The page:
I’ve said it elsewhere on this blog, on the Dinosaur Mailing List, to friends, and elsewhere. I am not interested in nomenclature, although I am interested in systematics. For me, the real fun is in functional morphology and evolutionary trends in diet. To this end, I am drawn away from explicit taxonomy and further towards applications of detailed functional anatomy. Despite this, there is ONE taxon I would like to name, and really only one (my ego would ask me to bow out of nomenclature in any paper I was partner to that would name a new taxon were I to get a shot at this one). And here it is:
This is GI 100/42 (also, IGM 100/42), and has been referred to by some as the Zamyn Kondt oviraptorid, as it derived from the Zamyn Kondt locality in Ömnögov Aimag, Mongolia. It’s the largest known oviraptorid, and the most famous. It is the typical image of Oviraptor philoceratops (due unfortunately to Barsbold’s 1976 referral of this specimen to that taxon), and the most enigmatic as it has only been described, in part, in a Russian publication.
Barsbold R. 1976. О новом позднемеловом семействе мелкиж теропрод (Oviraptoridae fam. n.) Монголий (A new Late Cretaceous family of small theropods (Oviraptoridae fam. n.) in Mongolia). Доклады Академии наук, СССР — Doklady Akadyemii nauk, S.S.S.R. 226:685-688. (in Russian)
Barsbold R. 1983. Жыщнйе динозаврй мела Монголий (Carnivorous dinosaurs from the Cretaceous of Mongolia). Трудй – Совместная Совестко-Монгольской Палеотологыческая Зкспедитсия — Joint Soviet-Mongolian Paleontological Expedition, Transactions 19:1-120. (in Russian, w/ English summary)
You’re the second guy I know that would like to name this oviraptorid. If diagnostic, it would need a name.
Unless you have seen a specimen in person (and spent a reasonable amount of time with a specimen to understand its morphology), I would not recommend putting a name on it. . .(please forgive me if I’m reading too much into your intentions with this post)
I appreciate the concern, Andy. I have absolutely no intention of ever doing anything with GI 100/42 without ever examining the material in the minutest of detail. I would monograph the [CENSORED] out of that specimen. I know currently that several features are useful in diagnosing the specimen as unique from other oviraptorids, but this is horribly dependent on a brief view of specimens. It would depend on examination of types and major specimens of other taxa, yet were these to support the quality of segregating this specimen from other named taxa, then I would want to be ON THAT. I even have a name picked out, and it would honor the familiarity and the Mongolian nature of the form.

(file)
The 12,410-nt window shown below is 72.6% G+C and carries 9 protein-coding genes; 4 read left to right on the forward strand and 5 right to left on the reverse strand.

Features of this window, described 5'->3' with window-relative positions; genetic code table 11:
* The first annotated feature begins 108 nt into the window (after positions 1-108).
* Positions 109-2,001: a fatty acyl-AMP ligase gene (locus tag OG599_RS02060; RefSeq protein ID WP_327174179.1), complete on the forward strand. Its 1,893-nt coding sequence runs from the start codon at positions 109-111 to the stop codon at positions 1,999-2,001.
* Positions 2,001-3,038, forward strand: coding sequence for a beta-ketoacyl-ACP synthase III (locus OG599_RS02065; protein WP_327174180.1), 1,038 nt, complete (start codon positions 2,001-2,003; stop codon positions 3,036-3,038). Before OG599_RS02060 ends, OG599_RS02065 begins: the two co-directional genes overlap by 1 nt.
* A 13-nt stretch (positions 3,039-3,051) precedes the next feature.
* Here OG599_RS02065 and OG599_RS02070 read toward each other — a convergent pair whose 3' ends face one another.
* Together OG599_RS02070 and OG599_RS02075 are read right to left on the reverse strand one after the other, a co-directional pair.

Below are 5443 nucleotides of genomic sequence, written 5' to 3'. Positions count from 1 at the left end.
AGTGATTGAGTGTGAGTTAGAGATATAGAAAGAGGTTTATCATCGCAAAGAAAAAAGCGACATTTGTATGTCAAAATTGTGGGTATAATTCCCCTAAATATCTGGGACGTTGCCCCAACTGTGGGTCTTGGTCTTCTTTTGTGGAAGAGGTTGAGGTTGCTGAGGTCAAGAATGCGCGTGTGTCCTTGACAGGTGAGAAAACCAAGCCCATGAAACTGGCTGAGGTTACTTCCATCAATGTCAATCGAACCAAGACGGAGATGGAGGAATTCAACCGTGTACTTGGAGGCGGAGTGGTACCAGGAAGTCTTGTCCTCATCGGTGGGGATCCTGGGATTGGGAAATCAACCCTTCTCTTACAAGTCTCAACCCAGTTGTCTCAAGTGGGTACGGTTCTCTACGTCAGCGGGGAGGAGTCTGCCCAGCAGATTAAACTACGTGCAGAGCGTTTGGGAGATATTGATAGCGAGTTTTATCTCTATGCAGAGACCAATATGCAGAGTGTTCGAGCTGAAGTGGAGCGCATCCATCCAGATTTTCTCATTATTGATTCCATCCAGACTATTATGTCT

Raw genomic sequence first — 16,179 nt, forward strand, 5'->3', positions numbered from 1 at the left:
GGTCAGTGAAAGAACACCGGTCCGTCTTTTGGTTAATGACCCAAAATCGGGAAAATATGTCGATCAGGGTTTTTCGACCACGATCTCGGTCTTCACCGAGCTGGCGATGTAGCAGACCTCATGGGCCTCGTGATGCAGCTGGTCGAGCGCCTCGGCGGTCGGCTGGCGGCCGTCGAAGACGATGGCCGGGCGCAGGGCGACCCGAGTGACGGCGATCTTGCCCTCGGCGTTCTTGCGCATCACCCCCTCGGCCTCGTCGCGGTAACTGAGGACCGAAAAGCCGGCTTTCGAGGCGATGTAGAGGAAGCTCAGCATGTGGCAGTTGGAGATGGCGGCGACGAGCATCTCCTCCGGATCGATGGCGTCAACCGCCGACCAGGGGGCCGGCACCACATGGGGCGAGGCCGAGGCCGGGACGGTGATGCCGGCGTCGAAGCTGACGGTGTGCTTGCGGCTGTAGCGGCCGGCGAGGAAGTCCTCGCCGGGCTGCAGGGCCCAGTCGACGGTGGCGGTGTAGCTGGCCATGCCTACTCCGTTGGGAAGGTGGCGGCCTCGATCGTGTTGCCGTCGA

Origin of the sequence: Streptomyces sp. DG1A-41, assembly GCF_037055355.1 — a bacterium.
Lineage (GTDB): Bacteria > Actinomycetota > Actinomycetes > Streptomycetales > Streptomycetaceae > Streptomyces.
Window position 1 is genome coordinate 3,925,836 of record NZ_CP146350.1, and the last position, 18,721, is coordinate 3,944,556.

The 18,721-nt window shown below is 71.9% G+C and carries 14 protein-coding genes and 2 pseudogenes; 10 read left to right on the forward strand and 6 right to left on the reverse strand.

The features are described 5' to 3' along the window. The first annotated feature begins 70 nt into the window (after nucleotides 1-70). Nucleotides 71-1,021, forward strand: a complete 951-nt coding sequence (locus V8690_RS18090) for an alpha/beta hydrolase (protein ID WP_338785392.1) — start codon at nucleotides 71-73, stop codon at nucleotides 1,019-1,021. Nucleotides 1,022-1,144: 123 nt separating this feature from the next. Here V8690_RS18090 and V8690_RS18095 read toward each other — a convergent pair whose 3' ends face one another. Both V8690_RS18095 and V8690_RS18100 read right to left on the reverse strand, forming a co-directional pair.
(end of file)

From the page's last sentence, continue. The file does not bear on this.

I’d like to ask Andy why he thinks it’s necessary to have seen a specimen in person for a significant time in order to name it. The autapomorphies of most taxa are easily seen in photographs, so if you have a collection of 40 photographs showing IGM 100/42 in different angles and magnifications (as I do), do you really expect things to be that different when you see the specimen yourself? We’d probably diagnose IGM 100/42 based on things like manual proportions and skull shape which are obvious in the photos and not likely to be caused by taphonomy or preparation. I know the standard line is that we need access to the specimens themselves to publish anything useful about them, but honestly after seeing specimens in person myself, most are exactly what I thought from their photos. I think Jaime could write a better paper from photos than many professionals do from the actual specimens.
Mickey, I appreciate the vote of confidence, but I would still want to spend a long (and warm) evening with the specimen first. And my camera and computer would be filled to the brim. I’d also likely want examination casts in a more comfortable area (if possible). Scanning the skull and major bones would help, too, both surface and CT.
It isn’t necessary to see a specimen in person, but it is highly desirable. In my own experience with multiple specimens (weighted towards ceratopsians, of course), I’ve been amazed by how many “sutures” end up being cracks upon personal examination of a specimen (and vice versa), or how certain aspects of distortion or reconstruction are not easily visible in a set of photographs. In my opinion, one would want the description accompanying the name to be as comprehensive and accurate as possible, and this simply requires an in-person visit to a specimen (or study of an adequate cast, for some features).
An alternative is to collaborate with someone who has ready access to the specimen, who can check aspects of the description. In fact, this might be the best way for Jaime to go forward.
As a final issue, it may be worth finding out whether or not someone is already working on the specimen. . .of course, it is quite possibly one of those 20 year projects (in which case I think it’s about time to relinquish the project to someone else).
And this is one of the reasons why I want to see the specimen in person. ot only do I want CT of the skull specifically, I have an hypothesis of the crest that only examination can resolve. Being able to photograph and examine the vertebrae would go a long way to expanding our knowledge of the oviraptorid postcranium, as yet largely undescribed in the modern literature.
Heck, the postcrania of the vast majority of dinosaurs is largely undescribed in the modern literature! Right now a student and I are putting together a photographic atlas for one in particular. . .
Yeah, but GI 100/42 has a special place for me, as ceratopsians do for you. I’d personally like to review all of the oviraptorosaurs, eventually, or at least the ones that Norell et al. do not get to first.
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